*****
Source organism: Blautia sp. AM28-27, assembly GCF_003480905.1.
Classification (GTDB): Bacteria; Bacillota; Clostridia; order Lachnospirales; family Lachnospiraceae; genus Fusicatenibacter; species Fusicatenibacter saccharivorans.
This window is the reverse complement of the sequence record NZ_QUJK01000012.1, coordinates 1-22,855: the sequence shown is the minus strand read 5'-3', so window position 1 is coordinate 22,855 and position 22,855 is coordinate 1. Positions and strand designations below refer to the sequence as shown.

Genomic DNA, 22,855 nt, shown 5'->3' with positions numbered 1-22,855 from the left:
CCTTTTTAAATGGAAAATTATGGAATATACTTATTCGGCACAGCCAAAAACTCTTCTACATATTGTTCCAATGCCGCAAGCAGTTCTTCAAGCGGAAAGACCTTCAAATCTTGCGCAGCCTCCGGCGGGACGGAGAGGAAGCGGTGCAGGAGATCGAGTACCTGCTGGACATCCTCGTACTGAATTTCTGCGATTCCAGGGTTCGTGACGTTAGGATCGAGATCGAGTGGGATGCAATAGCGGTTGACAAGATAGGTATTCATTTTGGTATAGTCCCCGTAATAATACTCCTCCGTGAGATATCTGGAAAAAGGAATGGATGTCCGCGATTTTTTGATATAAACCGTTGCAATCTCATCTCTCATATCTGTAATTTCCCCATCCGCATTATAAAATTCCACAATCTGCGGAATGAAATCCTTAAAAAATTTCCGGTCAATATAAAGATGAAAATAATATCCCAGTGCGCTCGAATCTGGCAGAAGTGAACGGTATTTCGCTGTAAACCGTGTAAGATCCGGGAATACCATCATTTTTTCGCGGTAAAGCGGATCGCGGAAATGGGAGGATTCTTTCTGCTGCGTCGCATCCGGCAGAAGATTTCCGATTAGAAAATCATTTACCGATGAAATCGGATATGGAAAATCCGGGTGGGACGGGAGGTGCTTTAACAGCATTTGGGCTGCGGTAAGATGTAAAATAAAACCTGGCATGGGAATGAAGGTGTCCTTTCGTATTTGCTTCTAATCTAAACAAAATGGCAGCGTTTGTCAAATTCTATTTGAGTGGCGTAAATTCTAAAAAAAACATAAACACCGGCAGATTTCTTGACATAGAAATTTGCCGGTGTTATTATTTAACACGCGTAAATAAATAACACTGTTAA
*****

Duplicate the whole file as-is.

Source organism: Blautia sp. AM28-27, assembly GCF_003480905.1.
Classification (GTDB): Bacteria; Bacillota; Clostridia; order Lachnospirales; family Lachnospiraceae; genus Fusicatenibacter; species Fusicatenibacter saccharivorans.
This window is the reverse complement of the sequence record NZ_QUJK01000012.1, coordinates 1-22,855: the sequence shown is the minus strand read 5'-3', so window position 1 is coordinate 22,855 and position 22,855 is coordinate 1. Positions and strand designations below refer to the sequence as shown.

Genomic DNA, 22,855 nt, shown 5'->3' with positions numbered 1-22,855 from the left:
CCTTTTTAAATGGAAAATTATGGAATATACTTATTCGGCACAGCCAAAAACTCTTCTACATATTGTTCCAATGCCGCAAGCAGTTCTTCAAGCGGAAAGACCTTCAAATCTTGCGCAGCCTCCGGCGGGACGGAGAGGAAGCGGTGCAGGAGATCGAGTACCTGCTGGACATCCTCGTACTGAATTTCTGCGATTCCAGGGTTCGTGACGTTAGGATCGAGATCGAGTGGGATGCAATAGCGGTTGACAAGATAGGTATTCATTTTGGTATAGTCCCCGTAATAATACTCCTCCGTGAGATATCTGGAAAAAGGAATGGATGTCCGCGATTTTTTGATATAAACCGTTGCAATCTCATCTCTCATATCTGTAATTTCCCCATCCGCATTATAAAATTCCACAATCTGCGGAATGAAATCCTTAAAAAATTTCCGGTCAATATAAAGATGAAAATAATATCCCAGTGCGCTCGAATCTGGCAGAAGTGAACGGTATTTCGCTGTAAACCGTGTAAGATCCGGGAATACCATCATTTTTTCGCGGTAAAGCGGATCGCGGAAATGGGAGGATTCTTTCTGCTGCGTCGCATCCGGCAGAAGATTTCCGATTAGAAAATCATTTACCGATGAAATCGGATATGGAAAATCCGGGTGGGACGGGAGGTGCTTTAACAGCATTTGGGCTGCGGTAAGATGTAAAATAAAACCTGGCATGGGAATGAAGGTGTCCTTTCGTATTTGCTTCTAATCTAAACAAAATGGCAGCGTTTGTCAAATTCTATTTGAGTGGCGTAAATTCTAAAAAAAACATAAACACCGGCAGATTTCTTGACATAGAAATTTGCCGGTGTTATTATTTAACACGCGTAAATAAATAACACTGTTAA